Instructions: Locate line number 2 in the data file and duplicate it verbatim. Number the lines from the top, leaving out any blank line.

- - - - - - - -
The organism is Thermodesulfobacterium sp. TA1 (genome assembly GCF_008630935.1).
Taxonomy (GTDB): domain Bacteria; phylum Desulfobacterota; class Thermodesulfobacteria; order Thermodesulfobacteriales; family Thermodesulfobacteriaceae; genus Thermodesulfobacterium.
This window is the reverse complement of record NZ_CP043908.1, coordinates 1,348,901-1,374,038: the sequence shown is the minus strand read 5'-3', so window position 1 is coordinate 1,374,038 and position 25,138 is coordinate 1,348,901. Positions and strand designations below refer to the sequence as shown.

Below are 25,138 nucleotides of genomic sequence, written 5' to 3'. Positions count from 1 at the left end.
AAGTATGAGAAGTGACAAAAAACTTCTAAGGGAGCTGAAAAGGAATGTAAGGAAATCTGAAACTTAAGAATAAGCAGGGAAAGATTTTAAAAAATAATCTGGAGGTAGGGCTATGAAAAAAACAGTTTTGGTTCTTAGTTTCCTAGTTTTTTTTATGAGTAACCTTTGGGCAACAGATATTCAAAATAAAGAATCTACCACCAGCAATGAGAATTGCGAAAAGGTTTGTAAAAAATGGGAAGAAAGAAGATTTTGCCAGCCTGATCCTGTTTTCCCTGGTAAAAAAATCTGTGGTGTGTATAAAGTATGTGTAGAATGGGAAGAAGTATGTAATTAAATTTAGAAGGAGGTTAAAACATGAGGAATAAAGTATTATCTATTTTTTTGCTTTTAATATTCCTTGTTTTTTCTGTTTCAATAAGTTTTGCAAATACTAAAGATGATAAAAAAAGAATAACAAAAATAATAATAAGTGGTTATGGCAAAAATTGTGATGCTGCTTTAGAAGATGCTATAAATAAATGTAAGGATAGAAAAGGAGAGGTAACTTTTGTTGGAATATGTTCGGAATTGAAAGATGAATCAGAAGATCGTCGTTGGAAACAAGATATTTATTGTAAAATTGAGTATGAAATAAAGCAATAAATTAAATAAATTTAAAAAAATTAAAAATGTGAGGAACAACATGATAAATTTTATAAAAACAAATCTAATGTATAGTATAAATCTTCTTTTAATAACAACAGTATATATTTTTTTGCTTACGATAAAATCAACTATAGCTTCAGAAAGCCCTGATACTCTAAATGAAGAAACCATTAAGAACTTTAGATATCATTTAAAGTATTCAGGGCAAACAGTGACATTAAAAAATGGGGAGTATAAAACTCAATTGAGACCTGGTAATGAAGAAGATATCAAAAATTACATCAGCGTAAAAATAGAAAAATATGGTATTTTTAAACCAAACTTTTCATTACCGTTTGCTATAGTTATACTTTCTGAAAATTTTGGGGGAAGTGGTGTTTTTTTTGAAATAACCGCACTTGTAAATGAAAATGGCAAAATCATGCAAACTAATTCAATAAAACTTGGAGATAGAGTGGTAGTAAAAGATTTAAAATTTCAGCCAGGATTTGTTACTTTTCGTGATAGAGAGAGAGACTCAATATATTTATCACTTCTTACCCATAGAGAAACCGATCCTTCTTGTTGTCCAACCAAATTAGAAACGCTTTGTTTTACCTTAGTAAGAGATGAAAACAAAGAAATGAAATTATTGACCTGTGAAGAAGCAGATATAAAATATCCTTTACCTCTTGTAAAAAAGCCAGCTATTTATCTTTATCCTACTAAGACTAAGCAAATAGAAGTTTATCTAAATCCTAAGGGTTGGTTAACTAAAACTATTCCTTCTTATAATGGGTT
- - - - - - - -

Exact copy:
Taxonomy (GTDB): domain Bacteria; phylum Desulfobacterota; class Thermodesulfobacteria; order Thermodesulfobacteriales; family Thermodesulfobacteriaceae; genus Thermodesulfobacterium.